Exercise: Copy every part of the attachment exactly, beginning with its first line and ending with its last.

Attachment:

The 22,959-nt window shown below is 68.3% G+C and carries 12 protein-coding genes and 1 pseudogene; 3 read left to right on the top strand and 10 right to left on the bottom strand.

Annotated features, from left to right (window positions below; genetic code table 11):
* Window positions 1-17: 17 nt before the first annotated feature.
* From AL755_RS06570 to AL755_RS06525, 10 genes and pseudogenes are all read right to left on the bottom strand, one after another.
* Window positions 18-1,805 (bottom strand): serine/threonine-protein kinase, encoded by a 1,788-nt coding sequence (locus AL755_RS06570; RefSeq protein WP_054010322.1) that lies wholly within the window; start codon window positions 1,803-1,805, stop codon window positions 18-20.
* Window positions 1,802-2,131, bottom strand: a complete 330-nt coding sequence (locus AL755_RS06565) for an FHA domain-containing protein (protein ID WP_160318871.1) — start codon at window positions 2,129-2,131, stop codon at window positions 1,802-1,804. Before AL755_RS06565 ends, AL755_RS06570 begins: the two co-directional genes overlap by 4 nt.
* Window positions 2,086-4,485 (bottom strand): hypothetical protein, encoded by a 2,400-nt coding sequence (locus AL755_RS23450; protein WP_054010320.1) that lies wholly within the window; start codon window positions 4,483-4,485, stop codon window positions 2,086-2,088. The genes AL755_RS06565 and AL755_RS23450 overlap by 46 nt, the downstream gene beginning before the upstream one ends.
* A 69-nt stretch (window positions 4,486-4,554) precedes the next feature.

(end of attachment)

The 22,959-nt window shown below is 68.3% G+C and carries 12 protein-coding genes and 1 pseudogene; 3 read left to right on the top strand and 10 right to left on the bottom strand.

Annotated features, from left to right (window positions below; genetic code table 11):
* Window positions 1-17: 17 nt before the first annotated feature.
* From AL755_RS06570 to AL755_RS06525, 10 genes and pseudogenes are all read right to left on the bottom strand, one after another.
* Window positions 18-1,805 (bottom strand): serine/threonine-protein kinase, encoded by a 1,788-nt coding sequence (locus AL755_RS06570; RefSeq protein WP_054010322.1) that lies wholly within the window; start codon window positions 1,803-1,805, stop codon window positions 18-20.
* Window positions 1,802-2,131, bottom strand: a complete 330-nt coding sequence (locus AL755_RS06565) for an FHA domain-containing protein (protein ID WP_160318871.1) — start codon at window positions 2,129-2,131, stop codon at window positions 1,802-1,804. Before AL755_RS06565 ends, AL755_RS06570 begins: the two co-directional genes overlap by 4 nt.
* Window positions 2,086-4,485 (bottom strand): hypothetical protein, encoded by a 2,400-nt coding sequence (locus AL755_RS23450; protein WP_054010320.1) that lies wholly within the window; start codon window positions 4,483-4,485, stop codon window positions 2,086-2,088. The genes AL755_RS06565 and AL755_RS23450 overlap by 46 nt, the downstream gene beginning before the upstream one ends.
* A 69-nt stretch (window positions 4,486-4,554) precedes the next feature.